justify usage of existing address space in order to get "a little
   more".  Likewise, it also reduces the need for ISPs to evaluate such
   requests. Given the large amount of address space in IPv6, there is
   plenty of space to grant end sites enough space to be consistent with
   reasonable growth projections over multi-year time frames. Thus, it
   remains highly desirable to provide end sites with enough space (on
   both initial and subsequent assignments) to last several years.
   Fortunately, this goal can be achieved in a number of ways and does
   not require that all end sites receive the same default size

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4.  Impact on IPv6 Standards

4.1.  RFC3056: Connection of IPv6 Domains via IPv4 Clouds

   RFC3056 [RFC3056] describes a way of generating IPv6 addresses from
   an existing public IPv4 address. That document describes an address
   format in which the first 48 bits concatenate a well-known prefix
   with a globally unique public IPv4 address. The "SLA ID" field is
   assumed to be 16 bits, consistent with a 16-bit "subnet id" field. To
   facilitate transitioning from an RFC3056 address numbering scheme to
   one based on a prefix obtained from an ISP, an end site would be
   advised to number out of the right most bits first, using the left
   most bits only if the size of the site made that necessary.

   Similar considerations apply to other documents that allow for a
   subnet id of 16 bits, including [ULA-ADDRESSES].

4.2.  IPv6 Multicast Addressing

   Some IPv6 multicast address assignment schemes embed a unicast IPv6
   prefix into the multicast address itself [RFC3306]. Such documents do
   not assume a particular size for the subnet id per se, but do assume
   that the IPv6 prefix is a /64. Thus, the relative size of the subnet
   id has no direct impact on multicast address schemes.

5.  Summary

   The exact choice of how much address space to assign end sites is a
   policy issue under the purview of the RIRs, subject to IPv6
   architectural and operational considerations. The RFC 3177 [RFC3177]
   recommendation to assign /48s as a default is not a requirement of
   the IPv6 architecture; anything of length /64 or shorter works from a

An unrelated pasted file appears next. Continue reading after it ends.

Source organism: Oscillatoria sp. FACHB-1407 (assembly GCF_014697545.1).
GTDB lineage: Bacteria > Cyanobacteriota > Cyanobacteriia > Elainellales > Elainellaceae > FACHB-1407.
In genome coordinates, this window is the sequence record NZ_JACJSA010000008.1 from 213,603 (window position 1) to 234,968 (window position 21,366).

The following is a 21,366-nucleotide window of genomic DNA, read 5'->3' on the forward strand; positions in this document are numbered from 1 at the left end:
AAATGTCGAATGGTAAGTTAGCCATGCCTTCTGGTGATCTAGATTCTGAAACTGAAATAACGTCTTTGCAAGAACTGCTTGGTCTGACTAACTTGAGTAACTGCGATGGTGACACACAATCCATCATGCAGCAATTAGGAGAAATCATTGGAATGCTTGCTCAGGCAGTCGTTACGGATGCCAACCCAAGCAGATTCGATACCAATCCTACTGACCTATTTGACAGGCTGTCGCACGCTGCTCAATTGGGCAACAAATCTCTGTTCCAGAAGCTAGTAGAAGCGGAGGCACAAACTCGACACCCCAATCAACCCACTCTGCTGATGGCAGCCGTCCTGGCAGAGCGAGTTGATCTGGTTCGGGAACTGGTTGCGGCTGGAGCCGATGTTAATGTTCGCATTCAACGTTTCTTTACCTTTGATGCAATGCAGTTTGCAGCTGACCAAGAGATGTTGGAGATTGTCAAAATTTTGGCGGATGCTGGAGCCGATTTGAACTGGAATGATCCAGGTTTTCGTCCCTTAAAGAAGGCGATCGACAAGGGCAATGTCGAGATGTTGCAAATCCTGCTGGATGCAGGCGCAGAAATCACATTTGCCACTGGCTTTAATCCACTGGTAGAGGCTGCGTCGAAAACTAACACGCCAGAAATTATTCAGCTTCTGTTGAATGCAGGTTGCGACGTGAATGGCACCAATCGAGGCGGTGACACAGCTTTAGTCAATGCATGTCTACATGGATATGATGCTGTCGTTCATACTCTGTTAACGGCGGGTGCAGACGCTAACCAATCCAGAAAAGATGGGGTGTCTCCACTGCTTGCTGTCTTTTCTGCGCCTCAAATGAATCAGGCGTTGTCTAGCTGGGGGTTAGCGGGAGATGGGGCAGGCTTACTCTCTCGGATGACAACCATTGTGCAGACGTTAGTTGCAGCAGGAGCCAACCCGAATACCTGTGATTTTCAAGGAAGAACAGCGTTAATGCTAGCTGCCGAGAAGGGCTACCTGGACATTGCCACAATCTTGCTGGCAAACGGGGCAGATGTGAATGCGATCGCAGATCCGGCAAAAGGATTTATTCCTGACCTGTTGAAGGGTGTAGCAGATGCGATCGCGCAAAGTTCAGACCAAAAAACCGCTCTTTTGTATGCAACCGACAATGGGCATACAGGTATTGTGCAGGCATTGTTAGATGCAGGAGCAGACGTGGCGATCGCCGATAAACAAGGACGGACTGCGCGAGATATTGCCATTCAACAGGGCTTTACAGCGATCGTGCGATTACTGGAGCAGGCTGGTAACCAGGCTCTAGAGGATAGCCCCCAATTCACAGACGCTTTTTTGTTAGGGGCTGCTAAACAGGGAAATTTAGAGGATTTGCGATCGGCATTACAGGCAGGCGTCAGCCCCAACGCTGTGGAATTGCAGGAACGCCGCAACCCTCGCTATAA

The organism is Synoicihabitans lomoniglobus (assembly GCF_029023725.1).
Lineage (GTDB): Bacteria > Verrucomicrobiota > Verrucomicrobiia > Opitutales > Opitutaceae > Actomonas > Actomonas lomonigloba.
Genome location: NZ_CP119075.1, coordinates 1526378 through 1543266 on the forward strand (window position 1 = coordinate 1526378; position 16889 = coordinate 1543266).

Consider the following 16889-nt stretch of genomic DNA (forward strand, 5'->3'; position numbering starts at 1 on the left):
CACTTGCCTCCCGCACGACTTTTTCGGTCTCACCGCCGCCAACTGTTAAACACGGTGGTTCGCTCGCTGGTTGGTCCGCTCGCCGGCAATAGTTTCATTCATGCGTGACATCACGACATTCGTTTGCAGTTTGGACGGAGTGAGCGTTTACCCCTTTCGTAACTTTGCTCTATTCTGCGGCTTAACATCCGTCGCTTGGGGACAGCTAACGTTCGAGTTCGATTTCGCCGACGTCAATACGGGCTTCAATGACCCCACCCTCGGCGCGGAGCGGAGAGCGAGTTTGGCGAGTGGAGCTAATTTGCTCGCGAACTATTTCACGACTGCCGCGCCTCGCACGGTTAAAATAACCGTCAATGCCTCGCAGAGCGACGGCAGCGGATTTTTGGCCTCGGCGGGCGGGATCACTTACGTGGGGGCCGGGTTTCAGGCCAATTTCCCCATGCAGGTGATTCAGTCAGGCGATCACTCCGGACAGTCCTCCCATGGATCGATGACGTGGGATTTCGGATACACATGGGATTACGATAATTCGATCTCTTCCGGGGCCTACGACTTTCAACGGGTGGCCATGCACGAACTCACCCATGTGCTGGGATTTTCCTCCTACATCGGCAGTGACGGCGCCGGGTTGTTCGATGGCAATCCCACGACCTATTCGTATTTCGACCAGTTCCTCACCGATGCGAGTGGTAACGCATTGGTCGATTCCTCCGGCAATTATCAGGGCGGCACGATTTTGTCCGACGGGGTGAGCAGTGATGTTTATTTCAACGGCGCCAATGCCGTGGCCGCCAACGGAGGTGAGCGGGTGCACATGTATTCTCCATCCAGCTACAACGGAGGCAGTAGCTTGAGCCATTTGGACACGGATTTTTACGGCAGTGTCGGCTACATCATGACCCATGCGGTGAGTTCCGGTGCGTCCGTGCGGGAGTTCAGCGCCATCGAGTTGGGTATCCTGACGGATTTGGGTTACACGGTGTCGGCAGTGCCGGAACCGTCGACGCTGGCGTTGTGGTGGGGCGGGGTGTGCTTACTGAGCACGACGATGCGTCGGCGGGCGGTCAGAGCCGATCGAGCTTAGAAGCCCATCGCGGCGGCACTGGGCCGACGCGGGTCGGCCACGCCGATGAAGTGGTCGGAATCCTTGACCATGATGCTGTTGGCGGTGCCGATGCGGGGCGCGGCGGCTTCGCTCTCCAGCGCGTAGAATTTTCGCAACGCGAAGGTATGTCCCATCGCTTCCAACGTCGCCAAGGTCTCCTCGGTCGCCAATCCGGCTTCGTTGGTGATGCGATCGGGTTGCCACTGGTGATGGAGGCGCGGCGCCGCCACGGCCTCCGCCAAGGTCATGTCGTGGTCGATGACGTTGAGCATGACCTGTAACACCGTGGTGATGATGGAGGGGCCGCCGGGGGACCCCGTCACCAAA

standards perspective.  However, there are important operational
   considerations as well, some of which are important if users are to
   share in the key benefit of IPv6: expanding the usable address space
   of the Internet.  The IETF recommends that any policy on IPv6 address
   assignment policy to end sites take into consideration:

      - it should be easy for an end site to obtain address space to
        number multiple subnets (i.e., a block larger than a single /64)
        and to support reasonable growth projections over long time
        periods (e.g., a decade or more).

      - the default assignment size should take into consideration the
        likelihood that an end site will have need for multiple subnets

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        in the future and avoid the IPv4 practice of having frequent and
        continual justification for obtaining small amounts of
        additional space

      - Although a /64 can (in theory) address an almost unlimited
        number of devices, sites should be given sufficient address
        space to be able to lay out subnets as appropriate, and not be
        forced to use address conservation techniques such as using
        bridging. Whether or not bridging is an appropriate choice is an
        end site matter.

      - assigning a longer prefix to an end site, compared with the
        existing prefixes the end site already has assigned to it, is
        likely to increase operational costs and complexity for the end
        site, with insufficient benefit to anyone.

      - the operational considerations of managing and delegating the
        reverse DNS tree under on nibble vs. non-nibble
        boundaries should be given adequate consideration

6.  Security Considerations

   This document has no known security implications.

7.  IANA Considerations

   This document makes no requests to IANA.

8.  Acknowledgments

   This document was motivated by and benefited from numerous
   conversations held during the ARIN XV and RIPE 50 meetings in April-
   May, 2005.

9.  Normative References

10.  Informative References

   [APNIC-ENDSITE] "prop-031: Proposal to amend APNIC IPv6 assignment
                    and utilisation requirement policy,"

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   [ARIN-ENDSITE] "2005-8: Proposal to amend ARIN IPv6 assignment and
                    utilisation requirement",

   [IPV6-HISTORY] Issues Related to the Management of IPv6 Address
                    Space, draft-narten-iana-rir-

                    Document ID: ripe-267, Date: 22 January 2003

   [RFC3056] "Connection of IPv6 Domains via IPv4 Clouds," B. Carpenter,
                    K.  Moore, RFC 3056, February 2001.

   [RFC3306] "Unicast-Prefix-based IPv6 Multicast Addresses," B.
                    Haberman, D.  Thaler, RFC 3306, August 2002.

   [RFC3177] IAB/IESG Recommendations on IPv6 Address Allocations to
                    Sites.  IAB, IESG. September 2001.

   [RIPE-ENDSITE] "Proposal to Amend the IPv6 Assignment and Utilisation
                    Requirement Policy", 2005-8,

   [ROUTE-SCALING] "Routing and Addressing Problem Statement", draft-

   [ULA-ADDRESSES] RFC 4193 "Unique Local IPv6 Unicast Addresses," R.
                    Hinden, B. Haberman, RFC 4193, October 2005.

11.  Author's Address

   Thomas Narten
   IBM Corporation
   3039 Cornwallis Ave.
   PO Box 12195
   Research Triangle Park, NC 27709-2195

   Phone: 919-254-7798

   Geoff Huston

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   Rosalea G Roberts
   Stanford University, Networking Systems
   P.O. Box 19131
   Stanford, CA  94309-9131

   Phone: +1-650-723-3352